In 2009, King County, Wash., implemented a menu-labeling regulation that requires chain restaurants to provide calorie, saturated fat, carbohydrate, and sodium information. This study examines population-level changes in menu-labeling awareness (i.e., seeing calorie information) and use (i.e., using calorie information) before and after policy implementation in King County. Researchers analyzed 2008 through 2010 Behavioral Risk Factor Surveillance Systems data from 3,132 English-speaking King County residents ages 18 years and older who reported eating at a regulated chain restaurant. They found that after implementation of the regulation, the proportion of customers who saw and used calorie information on menus tripled (8.1% to 24.8%). White, higher-income, and obese respondents were more likely to see calorie information; and women, higher-income groups, and those eating at a fast-food chain restaurant versus a sit-down chain restaurant were more likely to use the calorie information.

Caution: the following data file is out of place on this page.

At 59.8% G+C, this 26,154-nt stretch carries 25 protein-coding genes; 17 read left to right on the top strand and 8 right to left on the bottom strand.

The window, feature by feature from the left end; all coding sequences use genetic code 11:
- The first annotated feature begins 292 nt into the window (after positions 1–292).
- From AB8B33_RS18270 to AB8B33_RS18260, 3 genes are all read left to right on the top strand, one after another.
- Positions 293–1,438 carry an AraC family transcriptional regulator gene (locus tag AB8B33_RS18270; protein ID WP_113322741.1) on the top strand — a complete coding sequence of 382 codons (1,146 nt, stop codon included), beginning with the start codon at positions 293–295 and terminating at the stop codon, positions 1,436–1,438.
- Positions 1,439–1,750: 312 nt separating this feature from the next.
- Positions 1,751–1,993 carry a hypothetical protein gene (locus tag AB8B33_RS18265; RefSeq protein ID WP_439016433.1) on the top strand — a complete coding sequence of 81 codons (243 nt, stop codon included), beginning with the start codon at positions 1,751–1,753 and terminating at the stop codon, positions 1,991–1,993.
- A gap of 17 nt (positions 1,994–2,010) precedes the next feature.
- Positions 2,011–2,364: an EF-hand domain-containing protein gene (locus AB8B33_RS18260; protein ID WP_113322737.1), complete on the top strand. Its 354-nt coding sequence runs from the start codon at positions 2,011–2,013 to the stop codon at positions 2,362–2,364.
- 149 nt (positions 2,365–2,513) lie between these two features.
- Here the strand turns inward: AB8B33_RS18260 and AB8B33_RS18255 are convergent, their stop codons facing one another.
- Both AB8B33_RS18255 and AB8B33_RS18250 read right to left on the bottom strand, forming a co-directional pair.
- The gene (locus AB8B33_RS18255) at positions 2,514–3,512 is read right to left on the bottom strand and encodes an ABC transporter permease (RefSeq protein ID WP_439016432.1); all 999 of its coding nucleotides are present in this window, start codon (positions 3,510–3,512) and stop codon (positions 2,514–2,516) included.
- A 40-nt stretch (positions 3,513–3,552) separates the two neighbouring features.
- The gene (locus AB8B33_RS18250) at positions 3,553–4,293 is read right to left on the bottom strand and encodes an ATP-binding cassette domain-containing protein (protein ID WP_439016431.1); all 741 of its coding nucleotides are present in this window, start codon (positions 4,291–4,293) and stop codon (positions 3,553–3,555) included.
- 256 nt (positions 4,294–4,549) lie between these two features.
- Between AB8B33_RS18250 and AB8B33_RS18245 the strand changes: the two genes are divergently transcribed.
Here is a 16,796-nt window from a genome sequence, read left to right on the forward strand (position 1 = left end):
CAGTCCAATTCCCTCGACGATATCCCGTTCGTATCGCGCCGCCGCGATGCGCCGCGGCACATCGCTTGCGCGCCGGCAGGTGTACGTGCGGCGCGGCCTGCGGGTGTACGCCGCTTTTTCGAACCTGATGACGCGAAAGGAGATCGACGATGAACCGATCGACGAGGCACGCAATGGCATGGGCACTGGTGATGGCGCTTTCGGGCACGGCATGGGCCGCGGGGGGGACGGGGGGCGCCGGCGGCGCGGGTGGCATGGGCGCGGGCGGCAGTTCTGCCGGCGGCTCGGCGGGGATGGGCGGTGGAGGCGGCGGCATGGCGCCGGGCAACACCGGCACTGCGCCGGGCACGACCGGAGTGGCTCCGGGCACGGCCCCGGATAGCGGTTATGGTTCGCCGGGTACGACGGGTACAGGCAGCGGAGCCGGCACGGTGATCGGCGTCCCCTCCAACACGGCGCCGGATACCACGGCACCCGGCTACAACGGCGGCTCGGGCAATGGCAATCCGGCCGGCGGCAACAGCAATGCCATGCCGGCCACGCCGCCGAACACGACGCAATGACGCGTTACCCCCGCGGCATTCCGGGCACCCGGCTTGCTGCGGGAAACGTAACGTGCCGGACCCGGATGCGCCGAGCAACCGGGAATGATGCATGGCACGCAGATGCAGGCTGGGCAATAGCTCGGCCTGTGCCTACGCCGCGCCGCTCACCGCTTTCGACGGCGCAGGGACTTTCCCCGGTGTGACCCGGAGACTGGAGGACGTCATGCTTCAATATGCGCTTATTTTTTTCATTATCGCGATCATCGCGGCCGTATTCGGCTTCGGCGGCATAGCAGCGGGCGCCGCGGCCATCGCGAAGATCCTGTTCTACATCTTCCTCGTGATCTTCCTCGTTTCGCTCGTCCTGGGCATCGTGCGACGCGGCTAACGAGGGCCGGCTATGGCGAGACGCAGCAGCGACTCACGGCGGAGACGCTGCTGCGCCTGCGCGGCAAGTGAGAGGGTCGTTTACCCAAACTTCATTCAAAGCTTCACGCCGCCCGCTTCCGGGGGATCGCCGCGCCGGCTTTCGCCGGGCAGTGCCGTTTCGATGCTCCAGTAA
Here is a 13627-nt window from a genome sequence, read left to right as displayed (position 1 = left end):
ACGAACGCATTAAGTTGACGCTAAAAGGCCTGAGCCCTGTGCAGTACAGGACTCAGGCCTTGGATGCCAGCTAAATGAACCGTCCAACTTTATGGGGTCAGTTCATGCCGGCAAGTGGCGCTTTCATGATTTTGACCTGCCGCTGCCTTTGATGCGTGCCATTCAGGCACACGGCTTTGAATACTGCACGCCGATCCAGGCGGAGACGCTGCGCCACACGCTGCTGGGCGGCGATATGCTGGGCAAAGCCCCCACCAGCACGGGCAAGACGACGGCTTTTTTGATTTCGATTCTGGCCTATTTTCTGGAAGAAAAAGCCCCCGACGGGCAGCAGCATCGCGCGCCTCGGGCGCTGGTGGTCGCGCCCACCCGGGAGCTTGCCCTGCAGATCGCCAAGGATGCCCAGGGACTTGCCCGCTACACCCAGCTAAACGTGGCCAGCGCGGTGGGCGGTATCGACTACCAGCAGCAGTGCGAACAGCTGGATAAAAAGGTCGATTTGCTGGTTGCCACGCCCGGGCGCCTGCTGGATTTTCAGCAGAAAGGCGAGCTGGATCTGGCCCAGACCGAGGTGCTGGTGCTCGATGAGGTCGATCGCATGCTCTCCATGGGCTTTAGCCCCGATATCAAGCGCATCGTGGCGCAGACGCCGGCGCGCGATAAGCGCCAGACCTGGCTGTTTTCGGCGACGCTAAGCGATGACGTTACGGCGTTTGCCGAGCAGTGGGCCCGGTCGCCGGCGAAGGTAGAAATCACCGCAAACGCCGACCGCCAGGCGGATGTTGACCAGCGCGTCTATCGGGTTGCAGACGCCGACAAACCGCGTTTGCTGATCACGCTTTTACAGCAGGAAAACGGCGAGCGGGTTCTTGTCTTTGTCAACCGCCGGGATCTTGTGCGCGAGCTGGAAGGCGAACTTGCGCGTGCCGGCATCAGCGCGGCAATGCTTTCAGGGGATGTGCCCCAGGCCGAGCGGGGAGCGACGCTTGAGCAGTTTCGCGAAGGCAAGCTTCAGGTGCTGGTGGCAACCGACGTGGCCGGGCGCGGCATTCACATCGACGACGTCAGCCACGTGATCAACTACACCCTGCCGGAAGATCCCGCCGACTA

Published: January 2015
ID #: 65233, 67291
Journal: Am J Public Health
Authors: Chen R, Smyser M, Chan N, Ta M, Saelens BE, Krieger J
Energy, Saturated Fat, and Sodium Were Lower in Entrees at Chain Restaurants at 18 Months Compared with 6 Months Following the Implementation of Mandatory Menu Labeling Regulation in King County, WashingtonThis study examined the energy, saturated fat, and sodium content of entrées at national chain restaurants subject to menu labeling regulations in King County, Washington, at six and 18 months after the implementation of the regulation. Researchers evaluated the nutrition content of entrées at 11 sit-down restaurants and 26 quick-serve chains for items that were More